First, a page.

Therefore, the Lord himself will give you a sign: The virgin will conceive and give birth to a son, and will call Him Immanuel. (Isaiah 7:14, NIV)

Anything less than birth would be considered unredeemable. The purpose of His birth and subsequent death was to redeem humanity from sin. We are repurchased and can approach the Father once again.

The Jews were expecting the Messiah to be born soon. You see, Jesus’ birth was the fulfillment of a prediction that occurred time and time again throughout the Bible. For example:

For to us, a child is born, to us, a son is given, and the government will be on His shoulders. And He will be called Wonderful Counselor, Mighty God, Everlasting Father, Prince of Peace. (Isaiah 9:6, NIV)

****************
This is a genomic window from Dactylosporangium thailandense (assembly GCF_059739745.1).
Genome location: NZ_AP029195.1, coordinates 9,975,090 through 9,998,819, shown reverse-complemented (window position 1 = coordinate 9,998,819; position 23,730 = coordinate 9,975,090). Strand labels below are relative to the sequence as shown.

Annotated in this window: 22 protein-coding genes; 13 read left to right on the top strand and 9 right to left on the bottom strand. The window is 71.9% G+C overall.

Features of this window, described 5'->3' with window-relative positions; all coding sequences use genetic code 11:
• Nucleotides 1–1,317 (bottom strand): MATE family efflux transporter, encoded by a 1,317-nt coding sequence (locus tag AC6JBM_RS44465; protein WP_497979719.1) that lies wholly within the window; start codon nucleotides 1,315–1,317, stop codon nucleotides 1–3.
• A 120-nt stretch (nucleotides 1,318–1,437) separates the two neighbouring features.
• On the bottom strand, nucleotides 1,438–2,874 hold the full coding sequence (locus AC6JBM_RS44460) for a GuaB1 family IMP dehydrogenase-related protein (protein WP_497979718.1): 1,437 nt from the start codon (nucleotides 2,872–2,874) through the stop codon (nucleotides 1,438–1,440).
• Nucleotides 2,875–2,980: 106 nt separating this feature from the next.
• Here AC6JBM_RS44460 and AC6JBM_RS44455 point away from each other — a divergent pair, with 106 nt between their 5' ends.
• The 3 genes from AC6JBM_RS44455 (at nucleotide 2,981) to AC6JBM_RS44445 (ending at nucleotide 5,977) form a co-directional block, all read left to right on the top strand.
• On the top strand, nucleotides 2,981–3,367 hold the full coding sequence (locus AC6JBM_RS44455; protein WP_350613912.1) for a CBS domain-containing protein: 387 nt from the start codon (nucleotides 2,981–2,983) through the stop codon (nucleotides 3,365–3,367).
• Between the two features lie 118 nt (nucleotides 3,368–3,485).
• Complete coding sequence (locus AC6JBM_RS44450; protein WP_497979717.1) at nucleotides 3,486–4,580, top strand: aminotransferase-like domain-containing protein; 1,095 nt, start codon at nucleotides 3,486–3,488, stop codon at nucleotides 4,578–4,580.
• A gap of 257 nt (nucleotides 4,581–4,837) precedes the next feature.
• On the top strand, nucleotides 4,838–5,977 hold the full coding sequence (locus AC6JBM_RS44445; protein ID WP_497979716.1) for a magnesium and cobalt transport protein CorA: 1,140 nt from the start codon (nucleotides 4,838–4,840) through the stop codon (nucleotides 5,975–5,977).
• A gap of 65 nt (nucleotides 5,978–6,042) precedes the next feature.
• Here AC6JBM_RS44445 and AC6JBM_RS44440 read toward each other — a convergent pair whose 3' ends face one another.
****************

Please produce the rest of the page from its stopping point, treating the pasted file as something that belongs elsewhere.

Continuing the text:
Instead, He gave up His divine privileges; He took the humble position of a slave and was born as a human being. (Philippians 2:7, NLT)
The Word became flesh and made His dwelling among us. We have seen His glory, the glory of the one and only Son, who came from the Father, full of grace and truth. (John1:14, NIV)

Love was about to unfold.

Why did Jesus have to be born? Romans 5:8 tells us He came to die, so we can live again. That is why we need Christmas because He wants and loves us.

Comments / 87

Published by

She writes honest and authentic articles to inform, encourage, inspire, and empower others to lead fulfilled lives. She is a writer, editor, and podcaster.


More from Debbie Walker

Comments / 0